Letters From High Latitudes By Lord Dufferin















































































 -  We are going to Whirlpool-to WHIRL-RL-POOO-L!
Sir! in a quaver of consternation, - and so glides back - Page 240
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We Are Going To Whirlpool-To WHIRL-RL-POOO-L! Sir!" In A Quaver Of Consternation, - And So Glides Back To Bed Like A Phantom, Leaving The Doctor Utterly Unable To Divine The Occasion Of His Visit.

The whole of the next day the gale continued.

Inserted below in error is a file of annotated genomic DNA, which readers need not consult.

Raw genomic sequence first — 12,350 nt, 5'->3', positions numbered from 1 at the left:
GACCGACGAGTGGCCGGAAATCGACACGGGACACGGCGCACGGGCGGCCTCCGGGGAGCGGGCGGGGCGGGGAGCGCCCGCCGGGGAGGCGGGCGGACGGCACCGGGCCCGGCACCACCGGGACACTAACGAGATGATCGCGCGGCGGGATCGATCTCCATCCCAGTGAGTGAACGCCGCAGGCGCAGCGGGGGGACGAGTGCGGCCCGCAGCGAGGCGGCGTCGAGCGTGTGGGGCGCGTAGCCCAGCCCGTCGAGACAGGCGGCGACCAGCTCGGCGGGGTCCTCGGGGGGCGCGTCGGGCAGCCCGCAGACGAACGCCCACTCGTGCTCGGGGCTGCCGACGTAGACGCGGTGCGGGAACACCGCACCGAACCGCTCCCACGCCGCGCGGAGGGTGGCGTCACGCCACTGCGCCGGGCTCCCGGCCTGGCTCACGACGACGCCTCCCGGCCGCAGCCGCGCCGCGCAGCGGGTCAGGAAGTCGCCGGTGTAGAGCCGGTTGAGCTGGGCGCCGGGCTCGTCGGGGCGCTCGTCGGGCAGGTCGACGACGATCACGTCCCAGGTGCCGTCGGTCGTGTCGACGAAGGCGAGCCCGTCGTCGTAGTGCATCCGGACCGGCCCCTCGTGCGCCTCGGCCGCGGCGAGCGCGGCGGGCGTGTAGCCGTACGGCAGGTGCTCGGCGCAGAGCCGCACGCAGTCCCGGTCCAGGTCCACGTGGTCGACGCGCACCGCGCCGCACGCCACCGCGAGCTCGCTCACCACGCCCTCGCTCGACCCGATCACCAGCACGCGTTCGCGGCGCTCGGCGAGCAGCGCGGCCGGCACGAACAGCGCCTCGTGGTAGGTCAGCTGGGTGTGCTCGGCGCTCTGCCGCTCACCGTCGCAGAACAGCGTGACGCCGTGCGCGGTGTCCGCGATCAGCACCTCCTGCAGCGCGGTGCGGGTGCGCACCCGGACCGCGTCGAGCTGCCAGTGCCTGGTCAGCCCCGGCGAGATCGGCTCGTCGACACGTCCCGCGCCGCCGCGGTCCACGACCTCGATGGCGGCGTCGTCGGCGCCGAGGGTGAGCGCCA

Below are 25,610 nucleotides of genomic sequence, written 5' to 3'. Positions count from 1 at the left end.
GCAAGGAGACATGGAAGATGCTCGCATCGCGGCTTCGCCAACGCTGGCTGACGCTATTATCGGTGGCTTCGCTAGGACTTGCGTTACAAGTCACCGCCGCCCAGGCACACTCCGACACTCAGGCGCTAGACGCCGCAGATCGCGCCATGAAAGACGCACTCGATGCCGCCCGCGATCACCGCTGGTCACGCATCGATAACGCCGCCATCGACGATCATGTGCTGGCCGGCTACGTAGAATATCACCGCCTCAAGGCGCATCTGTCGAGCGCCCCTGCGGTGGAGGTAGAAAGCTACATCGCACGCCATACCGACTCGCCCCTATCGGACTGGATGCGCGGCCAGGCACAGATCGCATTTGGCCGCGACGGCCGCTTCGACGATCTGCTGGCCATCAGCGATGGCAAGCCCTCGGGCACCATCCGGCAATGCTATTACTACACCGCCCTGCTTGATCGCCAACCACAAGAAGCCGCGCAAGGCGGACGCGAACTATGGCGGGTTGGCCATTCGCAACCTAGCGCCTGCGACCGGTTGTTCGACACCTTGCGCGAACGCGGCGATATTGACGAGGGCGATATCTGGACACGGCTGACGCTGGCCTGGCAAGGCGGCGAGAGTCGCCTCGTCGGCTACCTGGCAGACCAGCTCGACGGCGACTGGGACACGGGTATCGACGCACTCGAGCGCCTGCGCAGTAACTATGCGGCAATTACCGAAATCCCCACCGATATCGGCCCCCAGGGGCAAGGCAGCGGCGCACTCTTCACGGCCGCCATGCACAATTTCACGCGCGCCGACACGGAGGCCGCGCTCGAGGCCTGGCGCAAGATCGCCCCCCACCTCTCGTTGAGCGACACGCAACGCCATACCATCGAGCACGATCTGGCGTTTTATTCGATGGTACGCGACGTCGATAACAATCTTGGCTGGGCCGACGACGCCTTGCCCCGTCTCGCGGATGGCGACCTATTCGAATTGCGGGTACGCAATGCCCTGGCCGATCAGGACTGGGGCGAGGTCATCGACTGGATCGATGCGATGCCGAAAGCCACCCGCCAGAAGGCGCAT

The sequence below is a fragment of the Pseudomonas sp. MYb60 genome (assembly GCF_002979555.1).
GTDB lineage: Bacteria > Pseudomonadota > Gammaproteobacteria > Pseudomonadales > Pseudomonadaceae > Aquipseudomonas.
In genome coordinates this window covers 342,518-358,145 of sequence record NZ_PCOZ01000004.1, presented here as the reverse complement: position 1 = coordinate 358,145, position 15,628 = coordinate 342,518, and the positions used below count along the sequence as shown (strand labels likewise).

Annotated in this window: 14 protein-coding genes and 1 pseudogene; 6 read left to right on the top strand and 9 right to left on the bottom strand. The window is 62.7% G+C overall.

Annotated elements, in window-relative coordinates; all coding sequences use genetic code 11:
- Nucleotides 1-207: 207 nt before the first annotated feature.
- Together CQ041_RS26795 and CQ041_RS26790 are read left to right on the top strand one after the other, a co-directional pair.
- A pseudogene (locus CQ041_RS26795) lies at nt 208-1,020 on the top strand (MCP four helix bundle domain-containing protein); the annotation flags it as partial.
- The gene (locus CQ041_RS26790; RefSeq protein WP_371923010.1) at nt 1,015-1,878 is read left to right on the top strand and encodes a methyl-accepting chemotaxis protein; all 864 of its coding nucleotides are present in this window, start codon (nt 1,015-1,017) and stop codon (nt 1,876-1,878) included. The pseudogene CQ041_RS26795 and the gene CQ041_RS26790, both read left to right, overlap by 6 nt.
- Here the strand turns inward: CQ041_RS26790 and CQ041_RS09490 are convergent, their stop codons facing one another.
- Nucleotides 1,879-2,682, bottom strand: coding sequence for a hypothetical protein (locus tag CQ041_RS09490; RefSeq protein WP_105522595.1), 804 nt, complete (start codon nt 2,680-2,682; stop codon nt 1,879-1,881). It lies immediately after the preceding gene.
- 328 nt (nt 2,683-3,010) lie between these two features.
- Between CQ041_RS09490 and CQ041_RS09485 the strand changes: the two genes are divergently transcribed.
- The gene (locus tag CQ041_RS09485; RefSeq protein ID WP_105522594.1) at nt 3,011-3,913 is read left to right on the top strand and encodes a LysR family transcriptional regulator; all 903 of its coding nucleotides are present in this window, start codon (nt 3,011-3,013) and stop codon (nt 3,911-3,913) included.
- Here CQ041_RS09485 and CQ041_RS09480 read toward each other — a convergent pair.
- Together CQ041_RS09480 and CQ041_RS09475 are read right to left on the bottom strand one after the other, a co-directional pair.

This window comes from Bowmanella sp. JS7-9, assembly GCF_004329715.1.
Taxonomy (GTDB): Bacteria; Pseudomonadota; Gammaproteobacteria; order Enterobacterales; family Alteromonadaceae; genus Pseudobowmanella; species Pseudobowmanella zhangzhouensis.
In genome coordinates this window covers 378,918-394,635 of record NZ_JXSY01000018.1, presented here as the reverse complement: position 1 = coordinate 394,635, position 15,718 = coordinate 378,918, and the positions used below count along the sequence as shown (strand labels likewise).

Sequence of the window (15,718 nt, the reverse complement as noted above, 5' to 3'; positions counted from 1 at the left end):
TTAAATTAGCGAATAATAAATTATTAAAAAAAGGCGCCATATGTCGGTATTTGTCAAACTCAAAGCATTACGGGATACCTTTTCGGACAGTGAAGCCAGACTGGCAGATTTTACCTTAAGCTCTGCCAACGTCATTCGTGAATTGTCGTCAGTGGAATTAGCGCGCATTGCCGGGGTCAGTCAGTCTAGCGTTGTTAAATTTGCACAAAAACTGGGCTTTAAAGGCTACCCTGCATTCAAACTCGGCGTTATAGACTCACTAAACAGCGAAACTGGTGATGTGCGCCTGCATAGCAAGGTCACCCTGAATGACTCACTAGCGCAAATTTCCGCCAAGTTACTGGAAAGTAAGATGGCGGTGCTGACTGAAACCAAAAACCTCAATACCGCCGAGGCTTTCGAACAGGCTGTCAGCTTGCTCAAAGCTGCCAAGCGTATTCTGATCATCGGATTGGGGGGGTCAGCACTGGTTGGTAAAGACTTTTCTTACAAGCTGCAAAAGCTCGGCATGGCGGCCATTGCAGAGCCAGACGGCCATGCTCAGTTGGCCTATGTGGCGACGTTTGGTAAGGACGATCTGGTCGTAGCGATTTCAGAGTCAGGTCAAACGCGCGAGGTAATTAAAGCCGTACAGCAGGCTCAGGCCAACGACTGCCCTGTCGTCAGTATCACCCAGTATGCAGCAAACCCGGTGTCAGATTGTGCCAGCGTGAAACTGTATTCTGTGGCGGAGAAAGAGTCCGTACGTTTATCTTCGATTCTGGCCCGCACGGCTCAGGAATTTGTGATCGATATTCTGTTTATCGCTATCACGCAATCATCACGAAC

We had now sailed back into night; it became therefore a question how far it would be advisable to carry on during the ensuing hours of darkness, considering how uncertain we were as to our real position. As I think I have already described to you, the west coast of Norway is very dangerous; a continuous sheet of sunken rocks lies out along its entire edge for eight or ten miles to sea. There are no lighthouses to warn the mariner off; and if we were wrong in our reckoning, as we might very well be, it was possible we might stumble on the land sooner than we expected. I knew the proper course would be to lie to quietly until we could take an observation; but time was so valuable, and I was so fearful you would be getting anxious. The night was pretty clear. High mountains, such as we were expecting to make, would be seen, even at night, several miles off. According to our log we were still 150 miles off the land, and, however inaccurate our calculation might be, the error could not be of such magnitude as that amounted to. To throw away so fair a wind seemed such a pity, especially as it might be days before the sun appeared; we had already been at sea about a fortnight without a sight of him, and his appearance at all during the summer is not an act DE RIGUEUR in this part of the world; we might spend yet another fortnight in lying to, and then after all have to poke our way blindfold to the coast; at all events it would be soon enough to lie to the next night.

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